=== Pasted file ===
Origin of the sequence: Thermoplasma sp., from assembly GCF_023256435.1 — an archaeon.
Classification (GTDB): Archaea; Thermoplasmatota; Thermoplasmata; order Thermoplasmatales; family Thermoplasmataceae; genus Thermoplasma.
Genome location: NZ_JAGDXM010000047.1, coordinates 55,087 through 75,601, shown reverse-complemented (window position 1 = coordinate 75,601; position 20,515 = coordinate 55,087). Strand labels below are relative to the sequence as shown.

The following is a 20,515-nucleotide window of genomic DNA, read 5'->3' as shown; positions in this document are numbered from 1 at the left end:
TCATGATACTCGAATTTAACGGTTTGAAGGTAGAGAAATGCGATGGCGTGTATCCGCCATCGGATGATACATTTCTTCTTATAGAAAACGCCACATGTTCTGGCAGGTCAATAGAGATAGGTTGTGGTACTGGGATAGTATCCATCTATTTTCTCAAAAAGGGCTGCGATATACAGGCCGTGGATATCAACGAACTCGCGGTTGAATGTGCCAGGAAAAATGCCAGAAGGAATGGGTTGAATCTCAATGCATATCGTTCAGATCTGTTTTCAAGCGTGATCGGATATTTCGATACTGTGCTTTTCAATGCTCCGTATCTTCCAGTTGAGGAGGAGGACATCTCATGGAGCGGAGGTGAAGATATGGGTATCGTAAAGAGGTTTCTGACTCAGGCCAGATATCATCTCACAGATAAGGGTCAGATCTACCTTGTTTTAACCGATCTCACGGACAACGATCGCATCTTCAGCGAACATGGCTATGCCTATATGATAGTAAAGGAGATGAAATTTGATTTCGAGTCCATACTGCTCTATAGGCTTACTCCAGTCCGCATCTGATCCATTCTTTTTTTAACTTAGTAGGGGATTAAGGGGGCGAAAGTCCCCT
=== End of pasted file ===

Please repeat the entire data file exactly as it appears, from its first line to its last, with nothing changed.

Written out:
Origin of the sequence: Thermoplasma sp., from assembly GCF_023256435.1 — an archaeon.
Classification (GTDB): Archaea; Thermoplasmatota; Thermoplasmata; order Thermoplasmatales; family Thermoplasmataceae; genus Thermoplasma.
Genome location: NZ_JAGDXM010000047.1, coordinates 55,087 through 75,601, shown reverse-complemented (window position 1 = coordinate 75,601; position 20,515 = coordinate 55,087). Strand labels below are relative to the sequence as shown.

The following is a 20,515-nucleotide window of genomic DNA, read 5'->3' as shown; positions in this document are numbered from 1 at the left end:
TCATGATACTCGAATTTAACGGTTTGAAGGTAGAGAAATGCGATGGCGTGTATCCGCCATCGGATGATACATTTCTTCTTATAGAAAACGCCACATGTTCTGGCAGGTCAATAGAGATAGGTTGTGGTACTGGGATAGTATCCATCTATTTTCTCAAAAAGGGCTGCGATATACAGGCCGTGGATATCAACGAACTCGCGGTTGAATGTGCCAGGAAAAATGCCAGAAGGAATGGGTTGAATCTCAATGCATATCGTTCAGATCTGTTTTCAAGCGTGATCGGATATTTCGATACTGTGCTTTTCAATGCTCCGTATCTTCCAGTTGAGGAGGAGGACATCTCATGGAGCGGAGGTGAAGATATGGGTATCGTAAAGAGGTTTCTGACTCAGGCCAGATATCATCTCACAGATAAGGGTCAGATCTACCTTGTTTTAACCGATCTCACGGACAACGATCGCATCTTCAGCGAACATGGCTATGCCTATATGATAGTAAAGGAGATGAAATTTGATTTCGAGTCCATACTGCTCTATAGGCTTACTCCAGTCCGCATCTGATCCATTCTTTTTTTAACTTAGTAGGGGATTAAGGGGGCGAAAGTCCCCT